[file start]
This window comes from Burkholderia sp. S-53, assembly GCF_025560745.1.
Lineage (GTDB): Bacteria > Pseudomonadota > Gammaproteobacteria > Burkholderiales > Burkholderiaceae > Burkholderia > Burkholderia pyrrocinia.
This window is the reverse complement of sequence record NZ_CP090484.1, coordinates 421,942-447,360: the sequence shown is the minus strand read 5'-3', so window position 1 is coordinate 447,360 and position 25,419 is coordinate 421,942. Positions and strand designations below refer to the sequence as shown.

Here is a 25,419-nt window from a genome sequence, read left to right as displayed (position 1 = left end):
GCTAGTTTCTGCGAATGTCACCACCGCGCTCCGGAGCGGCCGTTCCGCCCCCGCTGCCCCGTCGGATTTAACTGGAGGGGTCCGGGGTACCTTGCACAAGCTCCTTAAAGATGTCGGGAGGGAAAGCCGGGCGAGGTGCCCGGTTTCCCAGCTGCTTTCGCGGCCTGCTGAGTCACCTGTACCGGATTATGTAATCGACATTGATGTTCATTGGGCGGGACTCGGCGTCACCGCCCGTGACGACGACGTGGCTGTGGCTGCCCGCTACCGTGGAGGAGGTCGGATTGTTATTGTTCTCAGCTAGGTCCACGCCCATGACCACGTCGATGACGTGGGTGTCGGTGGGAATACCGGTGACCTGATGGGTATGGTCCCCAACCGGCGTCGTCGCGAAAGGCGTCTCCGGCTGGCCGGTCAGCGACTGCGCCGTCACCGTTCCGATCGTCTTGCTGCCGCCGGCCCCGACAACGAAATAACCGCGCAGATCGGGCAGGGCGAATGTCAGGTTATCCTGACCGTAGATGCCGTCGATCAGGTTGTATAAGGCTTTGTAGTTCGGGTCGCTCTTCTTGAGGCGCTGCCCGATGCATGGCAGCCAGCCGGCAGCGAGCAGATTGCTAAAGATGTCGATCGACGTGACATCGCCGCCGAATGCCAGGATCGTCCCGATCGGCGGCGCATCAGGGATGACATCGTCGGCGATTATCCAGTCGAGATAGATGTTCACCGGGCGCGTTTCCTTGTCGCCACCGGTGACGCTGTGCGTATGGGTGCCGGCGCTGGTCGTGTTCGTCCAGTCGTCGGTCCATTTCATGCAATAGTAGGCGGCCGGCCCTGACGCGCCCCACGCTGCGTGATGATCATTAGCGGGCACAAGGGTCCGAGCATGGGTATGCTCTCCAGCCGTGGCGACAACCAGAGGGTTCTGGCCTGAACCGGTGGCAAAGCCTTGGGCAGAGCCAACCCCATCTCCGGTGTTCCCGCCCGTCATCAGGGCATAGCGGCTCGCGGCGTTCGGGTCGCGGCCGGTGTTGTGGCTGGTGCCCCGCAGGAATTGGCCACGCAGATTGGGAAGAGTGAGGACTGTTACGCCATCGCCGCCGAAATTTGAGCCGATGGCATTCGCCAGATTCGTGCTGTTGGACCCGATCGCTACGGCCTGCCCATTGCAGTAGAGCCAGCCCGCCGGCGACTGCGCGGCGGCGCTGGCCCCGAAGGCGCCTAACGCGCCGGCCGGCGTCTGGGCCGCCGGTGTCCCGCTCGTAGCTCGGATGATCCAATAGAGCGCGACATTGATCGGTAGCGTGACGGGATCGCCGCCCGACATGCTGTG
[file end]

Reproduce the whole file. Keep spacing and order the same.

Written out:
This window comes from Burkholderia sp. S-53, assembly GCF_025560745.1.
Lineage (GTDB): Bacteria > Pseudomonadota > Gammaproteobacteria > Burkholderiales > Burkholderiaceae > Burkholderia > Burkholderia pyrrocinia.
This window is the reverse complement of sequence record NZ_CP090484.1, coordinates 421,942-447,360: the sequence shown is the minus strand read 5'-3', so window position 1 is coordinate 447,360 and position 25,419 is coordinate 421,942. Positions and strand designations below refer to the sequence as shown.

Here is a 25,419-nt window from a genome sequence, read left to right as displayed (position 1 = left end):
GCTAGTTTCTGCGAATGTCACCACCGCGCTCCGGAGCGGCCGTTCCGCCCCCGCTGCCCCGTCGGATTTAACTGGAGGGGTCCGGGGTACCTTGCACAAGCTCCTTAAAGATGTCGGGAGGGAAAGCCGGGCGAGGTGCCCGGTTTCCCAGCTGCTTTCGCGGCCTGCTGAGTCACCTGTACCGGATTATGTAATCGACATTGATGTTCATTGGGCGGGACTCGGCGTCACCGCCCGTGACGACGACGTGGCTGTGGCTGCCCGCTACCGTGGAGGAGGTCGGATTGTTATTGTTCTCAGCTAGGTCCACGCCCATGACCACGTCGATGACGTGGGTGTCGGTGGGAATACCGGTGACCTGATGGGTATGGTCCCCAACCGGCGTCGTCGCGAAAGGCGTCTCCGGCTGGCCGGTCAGCGACTGCGCCGTCACCGTTCCGATCGTCTTGCTGCCGCCGGCCCCGACAACGAAATAACCGCGCAGATCGGGCAGGGCGAATGTCAGGTTATCCTGACCGTAGATGCCGTCGATCAGGTTGTATAAGGCTTTGTAGTTCGGGTCGCTCTTCTTGAGGCGCTGCCCGATGCATGGCAGCCAGCCGGCAGCGAGCAGATTGCTAAAGATGTCGATCGACGTGACATCGCCGCCGAATGCCAGGATCGTCCCGATCGGCGGCGCATCAGGGATGACATCGTCGGCGATTATCCAGTCGAGATAGATGTTCACCGGGCGCGTTTCCTTGTCGCCACCGGTGACGCTGTGCGTATGGGTGCCGGCGCTGGTCGTGTTCGTCCAGTCGTCGGTCCATTTCATGCAATAGTAGGCGGCCGGCCCTGACGCGCCCCACGCTGCGTGATGATCATTAGCGGGCACAAGGGTCCGAGCATGGGTATGCTCTCCAGCCGTGGCGACAACCAGAGGGTTCTGGCCTGAACCGGTGGCAAAGCCTTGGGCAGAGCCAACCCCATCTCCGGTGTTCCCGCCCGTCATCAGGGCATAGCGGCTCGCGGCGTTCGGGTCGCGGCCGGTGTTGTGGCTGGTGCCCCGCAGGAATTGGCCACGCAGATTGGGAAGAGTGAGGACTGTTACGCCATCGCCGCCGAAATTTGAGCCGATGGCATTCGCCAGATTCGTGCTGTTGGACCCGATCGCTACGGCCTGCCCATTGCAGTAGAGCCAGCCCGCCGGCGACTGCGCGGCGGCGCTGGCCCCGAAGGCGCCTAACGCGCCGGCCGGCGTCTGGGCCGCCGGTGTCCCGCTCGTAGCTCGGATGATCCAATAGAGCGCGACATTGATCGGTAGCGTGACGGGATCGCCGCCCGACATGCTGTG